A new study can reveal a few tips to weight watchers because it shows the practices that help people to lose weight and those that help them maintain weight loss are quite different.
"No one announces to a dieter, 'You're moving into the weight-maintenance stage. You'll have to do things differently'," said lead author Christopher Sciamanna, M.D.
His group investigated whether two distinct sets of behaviors and thought patterns were involved in weight loss and its maintenance.
Sciamanna's group surveyed a random sample of 1,165 adults by telephone. Some had been successful at losing weight; some had also maintained a weight loss.
They asked them about 36 things they might do and think about to lose weight and keep it off. The researchers defined long-term success as losing at least 30 pounds and keeping if off for a year.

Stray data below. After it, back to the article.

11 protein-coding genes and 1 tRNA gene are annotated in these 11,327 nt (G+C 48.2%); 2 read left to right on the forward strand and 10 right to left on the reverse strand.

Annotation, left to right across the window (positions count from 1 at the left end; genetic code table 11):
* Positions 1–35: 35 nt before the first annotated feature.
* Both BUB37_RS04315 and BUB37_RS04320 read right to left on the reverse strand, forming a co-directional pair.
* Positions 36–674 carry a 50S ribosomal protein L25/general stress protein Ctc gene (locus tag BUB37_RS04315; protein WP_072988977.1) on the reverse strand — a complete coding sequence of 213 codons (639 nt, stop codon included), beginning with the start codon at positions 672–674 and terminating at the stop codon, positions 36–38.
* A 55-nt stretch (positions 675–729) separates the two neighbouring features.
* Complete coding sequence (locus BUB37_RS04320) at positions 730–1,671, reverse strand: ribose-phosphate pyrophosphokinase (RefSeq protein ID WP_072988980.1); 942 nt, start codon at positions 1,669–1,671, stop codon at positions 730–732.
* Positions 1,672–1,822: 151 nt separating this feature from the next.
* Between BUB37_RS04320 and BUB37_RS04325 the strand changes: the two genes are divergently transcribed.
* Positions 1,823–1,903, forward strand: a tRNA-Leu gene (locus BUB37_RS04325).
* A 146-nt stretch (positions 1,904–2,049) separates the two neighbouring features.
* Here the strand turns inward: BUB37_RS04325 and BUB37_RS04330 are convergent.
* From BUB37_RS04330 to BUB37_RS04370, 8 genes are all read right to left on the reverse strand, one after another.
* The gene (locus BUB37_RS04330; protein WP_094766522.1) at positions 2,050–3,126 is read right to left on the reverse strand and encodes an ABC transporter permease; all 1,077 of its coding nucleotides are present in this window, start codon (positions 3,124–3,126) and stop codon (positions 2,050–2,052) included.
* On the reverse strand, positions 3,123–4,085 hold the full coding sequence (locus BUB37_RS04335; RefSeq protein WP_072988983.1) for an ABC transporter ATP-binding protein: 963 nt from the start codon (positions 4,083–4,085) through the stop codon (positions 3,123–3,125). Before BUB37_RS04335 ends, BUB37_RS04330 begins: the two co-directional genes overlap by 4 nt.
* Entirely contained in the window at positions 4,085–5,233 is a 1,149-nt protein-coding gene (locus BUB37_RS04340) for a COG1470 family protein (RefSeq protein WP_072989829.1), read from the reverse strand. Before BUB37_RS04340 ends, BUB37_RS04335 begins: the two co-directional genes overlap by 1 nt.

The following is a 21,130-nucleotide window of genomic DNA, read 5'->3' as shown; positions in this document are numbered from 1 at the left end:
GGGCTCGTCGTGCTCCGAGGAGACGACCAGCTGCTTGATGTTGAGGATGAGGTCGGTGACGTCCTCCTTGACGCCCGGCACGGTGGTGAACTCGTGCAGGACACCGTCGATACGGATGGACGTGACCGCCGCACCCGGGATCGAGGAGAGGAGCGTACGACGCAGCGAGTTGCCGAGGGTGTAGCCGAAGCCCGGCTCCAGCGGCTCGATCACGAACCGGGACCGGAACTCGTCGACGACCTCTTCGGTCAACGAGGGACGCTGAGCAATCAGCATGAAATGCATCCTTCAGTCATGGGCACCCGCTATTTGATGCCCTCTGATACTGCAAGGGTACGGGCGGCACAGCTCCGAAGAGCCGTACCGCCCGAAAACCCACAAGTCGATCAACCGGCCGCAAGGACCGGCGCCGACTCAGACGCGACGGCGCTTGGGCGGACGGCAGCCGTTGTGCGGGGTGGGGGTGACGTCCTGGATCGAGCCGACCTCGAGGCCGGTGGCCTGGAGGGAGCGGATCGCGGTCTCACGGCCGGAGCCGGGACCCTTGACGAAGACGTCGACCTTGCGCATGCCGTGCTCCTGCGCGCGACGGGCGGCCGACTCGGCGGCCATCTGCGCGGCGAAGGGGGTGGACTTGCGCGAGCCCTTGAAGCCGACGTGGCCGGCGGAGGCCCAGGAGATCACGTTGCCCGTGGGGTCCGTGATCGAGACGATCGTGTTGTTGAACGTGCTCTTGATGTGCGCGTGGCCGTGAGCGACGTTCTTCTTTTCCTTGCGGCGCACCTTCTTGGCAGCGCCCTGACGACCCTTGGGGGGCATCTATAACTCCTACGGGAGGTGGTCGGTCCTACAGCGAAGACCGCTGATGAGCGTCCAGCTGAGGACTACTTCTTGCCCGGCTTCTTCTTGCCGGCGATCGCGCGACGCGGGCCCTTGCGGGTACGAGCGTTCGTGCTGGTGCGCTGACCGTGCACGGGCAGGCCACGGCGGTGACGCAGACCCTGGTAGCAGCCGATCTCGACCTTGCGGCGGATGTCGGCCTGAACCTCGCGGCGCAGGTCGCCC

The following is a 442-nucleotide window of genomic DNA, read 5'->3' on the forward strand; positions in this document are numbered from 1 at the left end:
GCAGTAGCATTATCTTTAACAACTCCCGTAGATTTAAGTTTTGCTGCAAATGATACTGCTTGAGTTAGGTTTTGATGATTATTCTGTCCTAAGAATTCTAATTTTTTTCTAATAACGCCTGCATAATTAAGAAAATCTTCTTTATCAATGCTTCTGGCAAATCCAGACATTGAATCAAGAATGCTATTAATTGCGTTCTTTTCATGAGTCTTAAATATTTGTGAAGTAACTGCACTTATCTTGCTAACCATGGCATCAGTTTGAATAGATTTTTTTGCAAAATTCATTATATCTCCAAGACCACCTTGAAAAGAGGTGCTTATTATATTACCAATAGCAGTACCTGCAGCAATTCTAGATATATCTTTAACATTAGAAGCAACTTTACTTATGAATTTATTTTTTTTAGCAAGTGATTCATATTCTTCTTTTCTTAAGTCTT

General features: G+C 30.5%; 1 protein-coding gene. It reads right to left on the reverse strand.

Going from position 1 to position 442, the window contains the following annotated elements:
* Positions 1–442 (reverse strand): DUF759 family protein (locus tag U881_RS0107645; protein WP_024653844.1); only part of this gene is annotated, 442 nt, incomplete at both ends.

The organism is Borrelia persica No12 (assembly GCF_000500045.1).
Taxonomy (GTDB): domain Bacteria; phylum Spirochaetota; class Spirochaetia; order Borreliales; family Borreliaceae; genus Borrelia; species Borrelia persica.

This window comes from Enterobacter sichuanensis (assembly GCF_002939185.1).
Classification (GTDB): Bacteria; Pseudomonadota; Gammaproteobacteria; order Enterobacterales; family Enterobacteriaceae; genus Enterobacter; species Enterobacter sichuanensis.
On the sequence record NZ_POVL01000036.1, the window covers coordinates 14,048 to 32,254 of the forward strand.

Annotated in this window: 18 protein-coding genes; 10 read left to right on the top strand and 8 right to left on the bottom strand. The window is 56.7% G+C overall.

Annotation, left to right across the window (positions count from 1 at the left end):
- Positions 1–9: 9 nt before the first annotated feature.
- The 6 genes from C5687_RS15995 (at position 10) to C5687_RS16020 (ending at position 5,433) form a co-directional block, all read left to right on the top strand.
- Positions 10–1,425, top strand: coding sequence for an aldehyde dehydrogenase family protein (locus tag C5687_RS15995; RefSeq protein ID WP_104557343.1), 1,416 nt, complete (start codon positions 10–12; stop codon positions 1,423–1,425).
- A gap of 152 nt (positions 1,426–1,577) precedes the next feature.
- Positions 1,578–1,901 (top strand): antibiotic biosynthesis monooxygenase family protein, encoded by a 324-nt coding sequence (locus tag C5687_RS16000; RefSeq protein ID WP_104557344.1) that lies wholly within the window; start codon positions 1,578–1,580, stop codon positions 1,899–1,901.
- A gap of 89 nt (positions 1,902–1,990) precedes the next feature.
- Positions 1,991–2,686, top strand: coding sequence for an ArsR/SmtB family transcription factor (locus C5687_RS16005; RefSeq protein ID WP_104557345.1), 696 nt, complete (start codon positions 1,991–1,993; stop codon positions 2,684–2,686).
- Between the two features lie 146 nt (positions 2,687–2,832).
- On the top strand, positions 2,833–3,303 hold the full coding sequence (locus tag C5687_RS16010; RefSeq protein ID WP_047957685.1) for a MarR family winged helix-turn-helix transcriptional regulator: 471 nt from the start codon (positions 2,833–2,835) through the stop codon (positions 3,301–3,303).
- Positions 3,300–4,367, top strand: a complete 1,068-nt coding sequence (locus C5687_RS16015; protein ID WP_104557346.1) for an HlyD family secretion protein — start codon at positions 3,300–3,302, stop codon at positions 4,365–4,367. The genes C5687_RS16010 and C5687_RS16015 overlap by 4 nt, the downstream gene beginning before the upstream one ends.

Fourteen practices were associated with either successful loss or successful weight loss maintenance, but not both.
The overlap between practices associated with weight loss and those associated with weight loss maintenance was 61 percent, not much higher than that expected by chance.
"If the two stages do demand different practices, then weight loss programs might need to guide people about key strategies for each phase explicitly," said Sciamanna.
The study will be published in the American Journal of Preventive Medicine.